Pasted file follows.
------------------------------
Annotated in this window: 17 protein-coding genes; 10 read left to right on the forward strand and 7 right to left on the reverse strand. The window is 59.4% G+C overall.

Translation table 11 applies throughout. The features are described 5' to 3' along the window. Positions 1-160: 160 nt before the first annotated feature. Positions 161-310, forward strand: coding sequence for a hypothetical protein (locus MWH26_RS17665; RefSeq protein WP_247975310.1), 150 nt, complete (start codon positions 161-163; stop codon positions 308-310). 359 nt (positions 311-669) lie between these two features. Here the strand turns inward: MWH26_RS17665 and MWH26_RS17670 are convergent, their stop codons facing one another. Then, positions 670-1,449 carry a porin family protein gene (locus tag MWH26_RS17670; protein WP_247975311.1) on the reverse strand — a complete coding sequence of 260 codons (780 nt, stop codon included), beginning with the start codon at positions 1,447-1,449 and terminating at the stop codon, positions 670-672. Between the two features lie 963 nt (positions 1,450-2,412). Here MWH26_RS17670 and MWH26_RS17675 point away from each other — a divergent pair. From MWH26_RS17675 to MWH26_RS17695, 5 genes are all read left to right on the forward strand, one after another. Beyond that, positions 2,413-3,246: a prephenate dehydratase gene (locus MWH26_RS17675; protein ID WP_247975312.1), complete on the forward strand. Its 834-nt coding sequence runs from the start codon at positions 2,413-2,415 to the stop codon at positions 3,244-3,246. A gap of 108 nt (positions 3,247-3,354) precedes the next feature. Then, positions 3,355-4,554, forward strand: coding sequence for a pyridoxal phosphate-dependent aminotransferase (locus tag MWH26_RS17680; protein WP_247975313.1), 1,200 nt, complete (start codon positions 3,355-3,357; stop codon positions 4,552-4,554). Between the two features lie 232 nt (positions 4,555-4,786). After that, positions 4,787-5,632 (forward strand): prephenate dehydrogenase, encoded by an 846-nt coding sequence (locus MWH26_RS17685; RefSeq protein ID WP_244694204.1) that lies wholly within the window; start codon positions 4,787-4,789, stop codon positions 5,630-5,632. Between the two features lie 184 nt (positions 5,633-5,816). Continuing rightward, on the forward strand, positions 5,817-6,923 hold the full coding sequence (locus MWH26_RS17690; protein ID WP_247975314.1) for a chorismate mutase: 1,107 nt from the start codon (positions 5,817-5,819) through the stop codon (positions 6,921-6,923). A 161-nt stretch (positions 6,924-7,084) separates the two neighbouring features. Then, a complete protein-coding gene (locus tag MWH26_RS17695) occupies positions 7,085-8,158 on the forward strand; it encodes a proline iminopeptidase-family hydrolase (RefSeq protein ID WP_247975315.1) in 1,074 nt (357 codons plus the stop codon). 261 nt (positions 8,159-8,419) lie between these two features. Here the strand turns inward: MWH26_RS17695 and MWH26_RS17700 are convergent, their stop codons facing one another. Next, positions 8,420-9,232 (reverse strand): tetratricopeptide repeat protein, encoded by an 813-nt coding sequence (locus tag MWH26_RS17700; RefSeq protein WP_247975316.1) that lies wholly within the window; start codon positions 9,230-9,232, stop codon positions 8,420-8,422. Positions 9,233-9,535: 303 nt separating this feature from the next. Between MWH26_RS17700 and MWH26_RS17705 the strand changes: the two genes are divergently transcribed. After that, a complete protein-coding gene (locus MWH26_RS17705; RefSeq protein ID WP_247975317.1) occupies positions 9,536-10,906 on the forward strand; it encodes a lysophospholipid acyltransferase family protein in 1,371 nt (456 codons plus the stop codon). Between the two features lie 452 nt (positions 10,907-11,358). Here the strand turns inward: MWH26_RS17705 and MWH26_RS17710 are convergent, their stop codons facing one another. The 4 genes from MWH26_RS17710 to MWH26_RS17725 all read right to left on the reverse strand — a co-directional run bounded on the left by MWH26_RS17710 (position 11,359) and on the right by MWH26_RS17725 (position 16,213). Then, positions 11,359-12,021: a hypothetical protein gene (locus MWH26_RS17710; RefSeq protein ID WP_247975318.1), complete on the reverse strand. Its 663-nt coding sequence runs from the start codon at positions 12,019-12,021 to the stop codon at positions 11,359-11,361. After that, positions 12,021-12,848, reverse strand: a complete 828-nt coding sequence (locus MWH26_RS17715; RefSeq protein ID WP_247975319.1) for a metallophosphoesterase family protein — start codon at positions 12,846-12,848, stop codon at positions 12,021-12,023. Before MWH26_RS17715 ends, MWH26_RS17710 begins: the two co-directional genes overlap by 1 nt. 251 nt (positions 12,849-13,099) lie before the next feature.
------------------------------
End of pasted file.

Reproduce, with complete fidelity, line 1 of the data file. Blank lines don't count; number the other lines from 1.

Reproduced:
Annotated in this window: 17 protein-coding genes; 10 read left to right on the forward strand and 7 right to left on the reverse strand. The window is 59.4% G+C overall.